Much global attention has been focused on the effects of climate change in the Arctic, and for good reason – the region is melting disproportionately quickly, and the loss of its sea ice has the potential to catastrophically alter climates around the globe. Now Antarctica is finally getting its turn under the microscope as scientists explore the question of whether Antarctica could melt as a result of catastrophic climate change. Recent research concludes that if all of the world’s fossil fuels were burned, the coldest continent would thaw for the first time in fifteen million years.
The question of whether it was even possible for anthropogenic climate change to melt Antarctica has been pondered for decades. “The problem has been in my head for 35 or so years, but I had never worked with people who had the tools to solve the problem,” says Ken Caldeira, the recent study’s senior author and researcher at Stanford University’s Carnegie Institute of Science. “It was a real pleasure to finally get to address this question.”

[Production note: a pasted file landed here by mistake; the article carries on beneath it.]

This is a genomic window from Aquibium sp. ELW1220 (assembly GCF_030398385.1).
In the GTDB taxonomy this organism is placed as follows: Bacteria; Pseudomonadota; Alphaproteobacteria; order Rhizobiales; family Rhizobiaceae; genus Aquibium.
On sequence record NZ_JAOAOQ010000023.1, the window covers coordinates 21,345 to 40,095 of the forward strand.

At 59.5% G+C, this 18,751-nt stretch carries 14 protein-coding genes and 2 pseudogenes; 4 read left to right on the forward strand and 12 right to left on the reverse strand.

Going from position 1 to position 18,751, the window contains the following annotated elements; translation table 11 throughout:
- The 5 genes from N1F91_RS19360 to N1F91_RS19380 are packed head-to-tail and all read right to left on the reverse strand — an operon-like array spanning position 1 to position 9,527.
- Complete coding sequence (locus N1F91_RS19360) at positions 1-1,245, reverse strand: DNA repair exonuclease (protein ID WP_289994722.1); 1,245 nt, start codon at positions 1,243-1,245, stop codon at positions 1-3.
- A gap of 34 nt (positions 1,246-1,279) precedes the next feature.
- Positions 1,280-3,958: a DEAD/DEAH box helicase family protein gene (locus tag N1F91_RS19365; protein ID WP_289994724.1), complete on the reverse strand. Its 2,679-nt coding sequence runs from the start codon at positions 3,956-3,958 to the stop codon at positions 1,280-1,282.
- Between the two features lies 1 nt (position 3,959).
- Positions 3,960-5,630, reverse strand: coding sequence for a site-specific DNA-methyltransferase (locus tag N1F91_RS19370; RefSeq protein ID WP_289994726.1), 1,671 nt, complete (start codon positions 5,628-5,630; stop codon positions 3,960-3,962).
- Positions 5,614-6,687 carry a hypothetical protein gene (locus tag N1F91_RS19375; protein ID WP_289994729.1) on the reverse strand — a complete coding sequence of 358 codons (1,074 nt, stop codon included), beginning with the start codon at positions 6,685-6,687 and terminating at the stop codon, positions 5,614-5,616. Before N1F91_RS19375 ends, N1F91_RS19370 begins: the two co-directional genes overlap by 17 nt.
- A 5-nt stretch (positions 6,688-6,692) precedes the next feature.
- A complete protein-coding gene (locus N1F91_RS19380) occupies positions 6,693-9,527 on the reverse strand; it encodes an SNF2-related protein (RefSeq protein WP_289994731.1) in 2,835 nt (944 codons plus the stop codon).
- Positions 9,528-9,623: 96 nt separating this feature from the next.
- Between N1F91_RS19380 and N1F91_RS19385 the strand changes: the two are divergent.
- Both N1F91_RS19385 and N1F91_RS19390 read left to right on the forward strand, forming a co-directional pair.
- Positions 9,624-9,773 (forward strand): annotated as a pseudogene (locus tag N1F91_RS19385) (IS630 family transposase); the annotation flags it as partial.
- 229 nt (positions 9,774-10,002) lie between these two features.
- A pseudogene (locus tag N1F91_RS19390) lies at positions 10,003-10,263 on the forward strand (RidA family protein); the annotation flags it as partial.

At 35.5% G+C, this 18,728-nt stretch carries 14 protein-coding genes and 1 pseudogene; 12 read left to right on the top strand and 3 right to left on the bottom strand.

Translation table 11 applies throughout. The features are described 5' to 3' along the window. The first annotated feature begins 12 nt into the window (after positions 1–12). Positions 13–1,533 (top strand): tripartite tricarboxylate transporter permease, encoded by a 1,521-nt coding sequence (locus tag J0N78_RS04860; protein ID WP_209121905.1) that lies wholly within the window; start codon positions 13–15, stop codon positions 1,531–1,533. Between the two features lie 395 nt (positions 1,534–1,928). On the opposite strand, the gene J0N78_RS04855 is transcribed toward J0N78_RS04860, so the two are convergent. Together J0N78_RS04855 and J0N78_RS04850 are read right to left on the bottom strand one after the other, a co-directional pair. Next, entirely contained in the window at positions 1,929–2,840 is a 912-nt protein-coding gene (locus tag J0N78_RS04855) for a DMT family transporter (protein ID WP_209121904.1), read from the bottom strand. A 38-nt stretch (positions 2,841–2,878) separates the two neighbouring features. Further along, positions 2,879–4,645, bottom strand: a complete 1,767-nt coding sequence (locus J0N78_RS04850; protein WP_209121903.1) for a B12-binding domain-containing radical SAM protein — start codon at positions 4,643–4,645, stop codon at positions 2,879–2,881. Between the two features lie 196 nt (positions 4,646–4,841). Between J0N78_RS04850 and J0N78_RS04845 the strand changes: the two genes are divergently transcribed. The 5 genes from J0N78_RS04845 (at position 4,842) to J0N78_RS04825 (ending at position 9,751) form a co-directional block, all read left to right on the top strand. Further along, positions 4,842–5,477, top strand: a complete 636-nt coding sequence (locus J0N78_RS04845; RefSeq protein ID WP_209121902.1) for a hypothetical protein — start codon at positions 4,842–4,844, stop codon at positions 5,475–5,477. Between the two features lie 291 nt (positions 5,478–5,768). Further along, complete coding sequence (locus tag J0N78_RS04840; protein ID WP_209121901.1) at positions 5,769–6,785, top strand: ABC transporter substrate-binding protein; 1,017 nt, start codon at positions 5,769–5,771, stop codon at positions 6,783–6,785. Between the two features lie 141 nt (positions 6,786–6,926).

Caldeira and his team utilized an advanced ice sheet model to test the impact various levels of greenhouse gas emissions would have on the icy continent. Under the study’s model, it would only take about 500 years to burn through all of the Earth’s fossil fuels. This massive burning would set the stage for warming and sea level rise to continue over the next several millennia. In the first 1,000 years following the burning of all fossil fuels, global sea levels would rise by 100 feet. Due to the increased presence of greenhouse gases, sea levels would rise an additional 100 feet over the next nine thousand years.
“This kind of sea-level rise would be unprecedented in the history of civilization,” says Ricarda Winkelmann, lead author of the study. Winkelmann says that the warmed water would be more dangerous than air, as it holds its temperature more constantly and would be able to melt the Antarctic ice sheets from the bottom up. Although a 200 foot sea level rise seems apocalyptic, it is an outcome confined to the distant future. However, the melting of the West Antarctic Ice Sheet, a similarly earth shattering event, may already be baked into the climate cake.
Via Washington Post
Images via NASA